It’s pretty obvious these lawmakers have never run a small business!
And even if you CAN get all that sorted, the process of supplying this information might put a customer off the sale.
Does all this apply to you?
If you’re wondering whether this applies to you, well, it’s highly likely that if you sell anything to customers in the EU, then yes.
The term ‘e-services’ covers…
- Images or text, such as photos, screensavers, e-books and other digitised documents e.g. pdf files
- Music, films and games, including games of chance and gambling games, and of programmes-on-demand
- On-line magazines
- Website supply or web hosting services
- Distance maintenance of programmes and equipment
- Supplies of software and software updates
- Advertising space on a website
And these are just for starters: the ‘brains’ in Brussels plan to roll this out across most goods and services by the middle of 2016!
So what on earth should you do?
Don’t panic… just wait for the dust to settle
These rule changes are messy, ill-thought out and causing a storm of protest.
Just days before the rules came into force, campaign groups were lobbying the HMRC to make changes.
For instance, if your business supplies digital services to consumers in the EU, you can register for the VAT Mini One Stop Shop (VAT MOSS) scheme that solves the problem.
The problem is, to do that you have to register for VAT. And if you are under the VAT threshold, like so many micro-businesses are, then you suddenly have to add that to your UK sales.
However, days before the rule-change came into effect, campaigners forced HMRC to say that micro companies will NOT forced to charge UK VAT on their domestic sales.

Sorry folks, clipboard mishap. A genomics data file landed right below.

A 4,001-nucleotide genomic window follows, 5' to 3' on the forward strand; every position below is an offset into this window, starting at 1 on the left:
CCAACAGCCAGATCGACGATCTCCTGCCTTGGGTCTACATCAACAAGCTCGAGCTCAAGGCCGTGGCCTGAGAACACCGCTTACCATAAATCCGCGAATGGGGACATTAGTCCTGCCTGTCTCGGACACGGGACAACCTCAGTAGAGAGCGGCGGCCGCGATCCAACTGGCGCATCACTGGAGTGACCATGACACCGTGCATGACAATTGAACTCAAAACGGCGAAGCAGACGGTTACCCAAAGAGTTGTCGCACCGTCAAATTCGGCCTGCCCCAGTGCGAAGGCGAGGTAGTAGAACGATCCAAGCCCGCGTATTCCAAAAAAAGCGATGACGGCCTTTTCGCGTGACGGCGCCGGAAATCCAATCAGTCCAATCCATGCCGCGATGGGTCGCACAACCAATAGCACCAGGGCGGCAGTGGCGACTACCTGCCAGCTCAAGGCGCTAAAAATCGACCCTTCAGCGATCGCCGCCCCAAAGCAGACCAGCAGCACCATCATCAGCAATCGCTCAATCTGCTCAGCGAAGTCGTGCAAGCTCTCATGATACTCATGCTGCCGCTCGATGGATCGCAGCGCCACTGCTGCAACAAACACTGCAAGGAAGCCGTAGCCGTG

What’s more, if you’re below the VAT threshold, you can use the information provided by your payment processor (eg PayPal) as your evidence for proof of place of supply until the end of June.
Campaigners, like EU VAT Action, are fiercely negotiating a reworking of the rules to shield small and micro-businesses from this red tape gone mad – and they are having an effect.
Over the coming months I’ll gather as much advice as possible while this fast-moving story develops and make sure you’re up to speed.
Of course, I’m not an expert in this field. As with any tax issue, it always makes sense to check with your accountant who should be completely familiar with the details…
And do look out for a full investigation and update in the next paper issue. If you haven’t subscribed yet, now is the time to do it. Click here for details of the risk-free trial.
Exciting New Changes at Internet Income Detective!
After 4 years of incredible hard work, delivering top quality content, IID editor Sara Edwards has decided to devote more time to her true digital marketing passion: pay-per-click advertising and data analytics!
The great news is she’s still working closely with us at Canonbury Publishing and you’ll see her popping up from time to time here to report on her latest findings.
I know Sara has a very loyal following and will be missed by many. But rest assured you’ll continue to enjoy all the great advice and guidance you’ve come to expect from IID… and a whole lot more.